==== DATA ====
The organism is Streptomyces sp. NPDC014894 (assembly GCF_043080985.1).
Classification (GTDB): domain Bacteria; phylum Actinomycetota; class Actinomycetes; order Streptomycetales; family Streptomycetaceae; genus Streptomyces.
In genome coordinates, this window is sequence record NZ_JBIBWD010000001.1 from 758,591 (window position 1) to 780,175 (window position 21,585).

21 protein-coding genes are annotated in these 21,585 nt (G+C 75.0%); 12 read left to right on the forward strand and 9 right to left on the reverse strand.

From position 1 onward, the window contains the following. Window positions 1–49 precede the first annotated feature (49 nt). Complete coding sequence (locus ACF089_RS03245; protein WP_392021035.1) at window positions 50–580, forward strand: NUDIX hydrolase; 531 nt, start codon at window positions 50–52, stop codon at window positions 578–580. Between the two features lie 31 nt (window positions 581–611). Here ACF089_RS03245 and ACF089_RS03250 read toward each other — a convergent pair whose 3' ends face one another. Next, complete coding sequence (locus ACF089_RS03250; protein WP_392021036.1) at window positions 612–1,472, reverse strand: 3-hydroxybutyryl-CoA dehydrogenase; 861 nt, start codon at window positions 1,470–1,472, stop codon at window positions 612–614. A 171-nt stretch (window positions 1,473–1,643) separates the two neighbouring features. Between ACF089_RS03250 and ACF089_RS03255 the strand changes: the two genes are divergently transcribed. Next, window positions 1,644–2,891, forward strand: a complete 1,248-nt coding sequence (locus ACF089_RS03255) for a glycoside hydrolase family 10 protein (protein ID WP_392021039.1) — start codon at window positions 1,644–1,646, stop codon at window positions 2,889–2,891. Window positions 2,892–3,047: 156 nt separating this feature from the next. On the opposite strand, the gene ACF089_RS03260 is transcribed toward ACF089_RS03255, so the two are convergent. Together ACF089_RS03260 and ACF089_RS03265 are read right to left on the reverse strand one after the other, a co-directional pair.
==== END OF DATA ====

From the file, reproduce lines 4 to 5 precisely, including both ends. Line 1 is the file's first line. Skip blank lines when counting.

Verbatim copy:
21 protein-coding genes are annotated in these 21,585 nt (G+C 75.0%); 12 read left to right on the forward strand and 9 right to left on the reverse strand.

From position 1 onward, the window contains the following. Window positions 1–49 precede the first annotated feature (49 nt). Complete coding sequence (locus ACF089_RS03245; protein WP_392021035.1) at window positions 50–580, forward strand: NUDIX hydrolase; 531 nt, start codon at window positions 50–52, stop codon at window positions 578–580. Between the two features lie 31 nt (window positions 581–611). Here ACF089_RS03245 and ACF089_RS03250 read toward each other — a convergent pair whose 3' ends face one another. Next, complete coding sequence (locus ACF089_RS03250; protein WP_392021036.1) at window positions 612–1,472, reverse strand: 3-hydroxybutyryl-CoA dehydrogenase; 861 nt, start codon at window positions 1,470–1,472, stop codon at window positions 612–614. A 171-nt stretch (window positions 1,473–1,643) separates the two neighbouring features. Between ACF089_RS03250 and ACF089_RS03255 the strand changes: the two genes are divergently transcribed. Next, window positions 1,644–2,891, forward strand: a complete 1,248-nt coding sequence (locus ACF089_RS03255) for a glycoside hydrolase family 10 protein (protein ID WP_392021039.1) — start codon at window positions 1,644–1,646, stop codon at window positions 2,889–2,891. Window positions 2,892–3,047: 156 nt separating this feature from the next. On the opposite strand, the gene ACF089_RS03260 is transcribed toward ACF089_RS03255, so the two are convergent. Together ACF089_RS03260 and ACF089_RS03265 are read right to left on the reverse strand one after the other, a co-directional pair.